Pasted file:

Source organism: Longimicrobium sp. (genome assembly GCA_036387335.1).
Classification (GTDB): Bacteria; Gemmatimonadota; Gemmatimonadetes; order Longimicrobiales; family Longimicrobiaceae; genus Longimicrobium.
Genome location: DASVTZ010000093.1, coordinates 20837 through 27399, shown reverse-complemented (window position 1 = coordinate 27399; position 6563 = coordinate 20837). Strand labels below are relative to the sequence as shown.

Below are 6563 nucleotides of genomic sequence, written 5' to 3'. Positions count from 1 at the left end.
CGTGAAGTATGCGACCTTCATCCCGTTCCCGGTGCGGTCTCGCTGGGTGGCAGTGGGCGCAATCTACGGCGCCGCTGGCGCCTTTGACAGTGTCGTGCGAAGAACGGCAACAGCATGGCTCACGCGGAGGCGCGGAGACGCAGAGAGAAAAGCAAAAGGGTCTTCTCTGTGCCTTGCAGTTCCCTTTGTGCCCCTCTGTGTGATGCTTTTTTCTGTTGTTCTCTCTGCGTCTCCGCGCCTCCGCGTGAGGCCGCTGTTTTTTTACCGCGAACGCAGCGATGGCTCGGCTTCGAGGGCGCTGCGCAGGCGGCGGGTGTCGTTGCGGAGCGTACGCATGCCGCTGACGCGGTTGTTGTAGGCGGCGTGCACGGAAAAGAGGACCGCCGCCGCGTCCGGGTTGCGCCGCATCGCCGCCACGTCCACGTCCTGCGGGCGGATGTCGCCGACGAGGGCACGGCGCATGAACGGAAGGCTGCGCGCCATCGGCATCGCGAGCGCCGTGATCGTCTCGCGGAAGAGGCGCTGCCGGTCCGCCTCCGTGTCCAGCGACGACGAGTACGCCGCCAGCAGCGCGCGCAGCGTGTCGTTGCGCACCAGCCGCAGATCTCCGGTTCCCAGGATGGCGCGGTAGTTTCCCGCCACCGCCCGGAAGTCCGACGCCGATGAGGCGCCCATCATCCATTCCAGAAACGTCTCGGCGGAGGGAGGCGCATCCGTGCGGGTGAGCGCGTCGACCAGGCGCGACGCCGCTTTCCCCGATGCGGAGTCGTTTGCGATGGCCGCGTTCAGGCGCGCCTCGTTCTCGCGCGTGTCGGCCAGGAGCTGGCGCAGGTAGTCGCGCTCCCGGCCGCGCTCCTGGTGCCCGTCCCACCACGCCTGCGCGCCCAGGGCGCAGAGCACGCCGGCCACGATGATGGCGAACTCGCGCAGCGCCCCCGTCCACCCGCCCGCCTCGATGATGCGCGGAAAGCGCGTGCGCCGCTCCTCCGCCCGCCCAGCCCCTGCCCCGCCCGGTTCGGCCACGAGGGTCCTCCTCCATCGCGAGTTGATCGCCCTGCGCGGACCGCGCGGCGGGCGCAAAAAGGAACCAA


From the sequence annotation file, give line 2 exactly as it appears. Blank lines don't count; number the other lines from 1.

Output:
Classification (GTDB): Bacteria; Gemmatimonadota; Gemmatimonadetes; order Longimicrobiales; family Longimicrobiaceae; genus Longimicrobium.